It has to be said that the club’s recruiting was much better than the Suns, who spent big on mediocre talent in Jared Brennan, Daniel Harris and Campbell Brown, to name a few. Luckily Jarrod Harbrow and Michael Rischitelli worked out for them.

Toby Greene

(Photo by Adam Trafford/AFL Media/Getty Images)

On and off the field

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One area both the Giants and Suns are often criticised for is their lower crowds and membership numbers. I think this criticism is unfair for a number of reasons. I remember watching Caroline Wilson on Footy Classified criticise the Giants and Suns by comparing their crowds to the Adelaide Crows and West Coast Eagles in their formative years. This was a completely unfair comparison – the Crows and Eagles were teams set up in states with a strong Australian rules culture. Even comparing to their New South Wales and Queensland counterparts is tricky given the Brisbane Lions are the result of a merger between the Brisbane Bears and the Fitzroy Lions and the Sydney Swans were the result of South Melbourne’s relocation in 1982.

So where do the Giants sit crowds and membership wise? Their membership has ticked upwards year on year from 10,824 in 2012 to 30,841 in 2020. Crowds, on the other hand, have been somewhat harder to gauge given the last two years have been affected by the pandemic. Their best average attendance figures were 13,196 in 2017 and 12,267 in 2019, the year they played in the grand final.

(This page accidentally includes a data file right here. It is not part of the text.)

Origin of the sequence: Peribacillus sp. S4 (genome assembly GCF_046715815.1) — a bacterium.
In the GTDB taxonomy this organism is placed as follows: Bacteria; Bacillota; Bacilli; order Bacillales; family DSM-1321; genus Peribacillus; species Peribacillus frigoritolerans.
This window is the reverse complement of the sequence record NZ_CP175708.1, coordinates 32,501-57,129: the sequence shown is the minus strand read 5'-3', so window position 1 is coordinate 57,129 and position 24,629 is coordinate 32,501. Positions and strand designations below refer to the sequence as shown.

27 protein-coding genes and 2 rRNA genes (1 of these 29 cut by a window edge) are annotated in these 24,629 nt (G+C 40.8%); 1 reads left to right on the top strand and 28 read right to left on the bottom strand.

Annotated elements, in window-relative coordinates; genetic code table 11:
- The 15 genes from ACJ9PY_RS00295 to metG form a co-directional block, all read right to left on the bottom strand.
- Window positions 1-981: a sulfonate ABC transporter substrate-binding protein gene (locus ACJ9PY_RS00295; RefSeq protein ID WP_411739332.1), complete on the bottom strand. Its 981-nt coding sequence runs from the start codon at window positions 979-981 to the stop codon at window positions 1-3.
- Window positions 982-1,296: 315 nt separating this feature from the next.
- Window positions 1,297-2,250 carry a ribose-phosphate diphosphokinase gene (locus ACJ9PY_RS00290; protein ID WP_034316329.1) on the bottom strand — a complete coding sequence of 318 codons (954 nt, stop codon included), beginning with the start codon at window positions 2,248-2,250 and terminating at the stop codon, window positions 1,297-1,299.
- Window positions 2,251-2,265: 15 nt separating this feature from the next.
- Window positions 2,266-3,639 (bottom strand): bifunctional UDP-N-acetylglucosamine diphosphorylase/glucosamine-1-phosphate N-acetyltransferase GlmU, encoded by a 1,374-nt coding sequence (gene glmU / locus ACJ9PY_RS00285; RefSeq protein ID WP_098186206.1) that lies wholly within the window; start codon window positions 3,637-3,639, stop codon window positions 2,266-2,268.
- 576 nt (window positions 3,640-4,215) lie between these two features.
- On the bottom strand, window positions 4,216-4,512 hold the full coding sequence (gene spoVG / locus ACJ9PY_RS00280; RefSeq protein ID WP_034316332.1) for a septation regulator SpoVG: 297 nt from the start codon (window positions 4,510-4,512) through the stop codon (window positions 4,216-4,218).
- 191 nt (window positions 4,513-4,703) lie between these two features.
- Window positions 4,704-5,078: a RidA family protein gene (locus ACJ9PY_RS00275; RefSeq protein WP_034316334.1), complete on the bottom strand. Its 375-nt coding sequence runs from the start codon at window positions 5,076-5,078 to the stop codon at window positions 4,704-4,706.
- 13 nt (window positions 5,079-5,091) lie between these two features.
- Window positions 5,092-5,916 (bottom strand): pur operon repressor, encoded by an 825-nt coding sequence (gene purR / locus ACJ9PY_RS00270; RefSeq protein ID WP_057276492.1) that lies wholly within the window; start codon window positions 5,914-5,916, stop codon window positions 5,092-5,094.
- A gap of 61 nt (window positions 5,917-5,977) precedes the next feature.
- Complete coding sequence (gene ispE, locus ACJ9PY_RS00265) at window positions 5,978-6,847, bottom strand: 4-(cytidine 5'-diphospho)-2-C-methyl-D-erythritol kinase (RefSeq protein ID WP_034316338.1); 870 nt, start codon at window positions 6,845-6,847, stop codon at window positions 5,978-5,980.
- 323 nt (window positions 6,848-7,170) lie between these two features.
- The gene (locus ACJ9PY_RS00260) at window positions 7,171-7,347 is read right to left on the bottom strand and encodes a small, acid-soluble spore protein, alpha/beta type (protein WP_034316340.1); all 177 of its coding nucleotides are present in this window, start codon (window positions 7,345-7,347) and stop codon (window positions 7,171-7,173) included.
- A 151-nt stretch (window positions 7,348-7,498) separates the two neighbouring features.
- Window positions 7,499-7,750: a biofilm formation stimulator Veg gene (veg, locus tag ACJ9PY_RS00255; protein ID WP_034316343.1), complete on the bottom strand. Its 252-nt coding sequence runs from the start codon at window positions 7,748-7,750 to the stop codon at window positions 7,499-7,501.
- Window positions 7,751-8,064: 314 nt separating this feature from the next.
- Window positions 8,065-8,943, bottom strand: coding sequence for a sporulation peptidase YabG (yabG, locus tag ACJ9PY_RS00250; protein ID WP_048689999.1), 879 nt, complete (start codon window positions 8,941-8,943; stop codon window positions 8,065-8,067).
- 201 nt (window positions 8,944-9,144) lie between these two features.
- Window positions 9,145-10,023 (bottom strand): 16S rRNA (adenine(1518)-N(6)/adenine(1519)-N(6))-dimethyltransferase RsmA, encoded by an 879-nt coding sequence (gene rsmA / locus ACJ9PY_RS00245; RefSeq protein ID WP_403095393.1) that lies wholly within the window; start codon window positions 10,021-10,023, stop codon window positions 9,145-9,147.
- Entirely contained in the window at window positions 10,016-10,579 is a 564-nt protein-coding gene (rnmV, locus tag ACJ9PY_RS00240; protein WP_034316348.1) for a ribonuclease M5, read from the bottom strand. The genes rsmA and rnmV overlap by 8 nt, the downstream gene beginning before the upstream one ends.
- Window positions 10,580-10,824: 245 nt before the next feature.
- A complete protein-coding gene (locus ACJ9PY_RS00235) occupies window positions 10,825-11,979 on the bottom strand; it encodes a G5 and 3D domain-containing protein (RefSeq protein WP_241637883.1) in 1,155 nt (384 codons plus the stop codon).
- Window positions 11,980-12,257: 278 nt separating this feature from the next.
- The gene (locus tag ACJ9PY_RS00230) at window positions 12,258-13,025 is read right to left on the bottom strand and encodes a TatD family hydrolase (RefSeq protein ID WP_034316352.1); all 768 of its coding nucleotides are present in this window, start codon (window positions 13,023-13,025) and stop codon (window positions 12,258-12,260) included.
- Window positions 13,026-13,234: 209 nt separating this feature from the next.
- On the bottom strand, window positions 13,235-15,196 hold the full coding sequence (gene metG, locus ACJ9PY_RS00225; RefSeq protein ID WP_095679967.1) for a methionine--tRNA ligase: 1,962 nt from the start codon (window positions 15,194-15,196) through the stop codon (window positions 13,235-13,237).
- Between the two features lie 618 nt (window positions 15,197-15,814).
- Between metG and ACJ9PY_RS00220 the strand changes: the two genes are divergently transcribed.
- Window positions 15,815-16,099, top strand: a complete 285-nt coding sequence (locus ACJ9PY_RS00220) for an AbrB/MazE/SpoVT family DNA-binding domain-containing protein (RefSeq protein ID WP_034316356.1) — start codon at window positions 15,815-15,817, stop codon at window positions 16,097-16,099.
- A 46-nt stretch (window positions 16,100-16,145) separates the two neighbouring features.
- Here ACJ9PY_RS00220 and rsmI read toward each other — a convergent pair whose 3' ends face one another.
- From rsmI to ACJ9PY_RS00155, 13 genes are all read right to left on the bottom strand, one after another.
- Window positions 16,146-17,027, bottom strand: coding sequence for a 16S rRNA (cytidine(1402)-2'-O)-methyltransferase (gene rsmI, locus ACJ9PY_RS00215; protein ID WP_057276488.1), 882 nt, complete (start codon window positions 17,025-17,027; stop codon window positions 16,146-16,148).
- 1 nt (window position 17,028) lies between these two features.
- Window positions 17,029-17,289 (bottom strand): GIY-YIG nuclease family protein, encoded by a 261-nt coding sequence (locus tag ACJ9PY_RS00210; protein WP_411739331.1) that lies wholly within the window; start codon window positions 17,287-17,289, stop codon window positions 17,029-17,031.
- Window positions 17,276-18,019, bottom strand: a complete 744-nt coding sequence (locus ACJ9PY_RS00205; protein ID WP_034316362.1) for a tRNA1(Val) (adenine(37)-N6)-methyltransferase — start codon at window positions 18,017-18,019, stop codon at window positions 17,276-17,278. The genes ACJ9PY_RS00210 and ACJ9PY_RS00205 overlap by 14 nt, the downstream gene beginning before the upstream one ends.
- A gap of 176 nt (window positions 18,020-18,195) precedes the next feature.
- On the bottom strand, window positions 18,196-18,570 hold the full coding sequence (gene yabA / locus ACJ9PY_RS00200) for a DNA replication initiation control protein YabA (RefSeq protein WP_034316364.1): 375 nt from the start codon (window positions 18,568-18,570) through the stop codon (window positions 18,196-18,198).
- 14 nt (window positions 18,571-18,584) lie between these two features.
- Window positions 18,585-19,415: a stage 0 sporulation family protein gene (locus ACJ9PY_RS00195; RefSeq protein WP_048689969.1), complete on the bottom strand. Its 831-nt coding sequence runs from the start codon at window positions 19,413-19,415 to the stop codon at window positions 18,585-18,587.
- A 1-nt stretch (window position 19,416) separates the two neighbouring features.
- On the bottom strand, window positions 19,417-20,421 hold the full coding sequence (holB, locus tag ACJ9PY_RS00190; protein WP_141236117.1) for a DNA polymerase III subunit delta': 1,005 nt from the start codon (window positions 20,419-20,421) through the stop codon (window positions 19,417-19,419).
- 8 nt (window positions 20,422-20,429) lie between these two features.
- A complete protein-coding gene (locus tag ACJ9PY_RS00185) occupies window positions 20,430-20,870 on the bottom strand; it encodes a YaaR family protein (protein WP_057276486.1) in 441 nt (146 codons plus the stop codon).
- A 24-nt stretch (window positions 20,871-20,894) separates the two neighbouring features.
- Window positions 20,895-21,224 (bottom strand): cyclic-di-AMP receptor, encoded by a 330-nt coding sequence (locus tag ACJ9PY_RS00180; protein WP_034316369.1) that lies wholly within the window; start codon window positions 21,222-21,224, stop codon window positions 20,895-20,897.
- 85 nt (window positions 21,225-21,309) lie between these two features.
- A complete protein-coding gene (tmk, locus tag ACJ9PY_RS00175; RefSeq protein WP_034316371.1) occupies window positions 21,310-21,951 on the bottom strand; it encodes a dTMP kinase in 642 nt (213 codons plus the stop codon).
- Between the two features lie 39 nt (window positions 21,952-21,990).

GWS Giants fans cheer at an AFL match.

(Cameron Spencer/Getty Images)

Those crowds may look terrible for the AFL, but you need to put crowds in the context in which the team operates. Sydney is not the sporting city Melbourne is and has a lot of competing teams to fragment audiences compared to Adelaide or Perth. For context, compared to the NRL, their average attendance in 2019 was better than for St George Illawarra, Gold Coast and Cronulla, and it was nipping at the heels of Penrith, North Queensland and Manly. Granted, NRL is somewhat more a TV game, and this attendance would be bolstered by games played at Manuka Oval in Canberra as well as Battle of the Bridge matches against the Swans, but still those are respectable figures.

Where to from here?

Well, overall it’s fair to say the Giants have been successful in their first decade. Yes, ideally their crowds would be higher and, yes, there is still plenty of work to do. But to make it to three preliminary finals as well as a grand final – yes, they got smashed, but whoever Richmond played was going to end up that way – in their first decade in a somewhat foreign market suggests they are doing plenty right.

While they have stagnated in 2022 and it looks like it’s time for a fresh start coaching wise, it’s also fair to acknowledge that they have been an icon of stability in a part of the AFL landscape that also includes the numerous follies of the Brisbane Bears, Gold Coast Suns and the Geoffrey Edelsten-era Sydney Swans.

What does the future hold?

Well, at this stage it looks like it’s a period of renewal as veterans in Phil Davis and Callan Ward are eased into retirement and the next generation begins to make its mark.

The Giants as well as the wider AFL community need to stay the course – after all, it took the Swans nearly two decades to become the stable New South Wales footballing force we know them as today.

While I’m a diehard Pies fan, I actually want the Giants as well as the Suns to do well. If the game is going to evolve and continue to be the strongest game in Australia, it needs to embrace the Giants and the expansion into Western Sydney and to look beyond the raw numbers.

As the AFL keeps reminding us, this is a 20-plus-year journey. Whether the giant baby steps become full-blown giant strides, time will tell.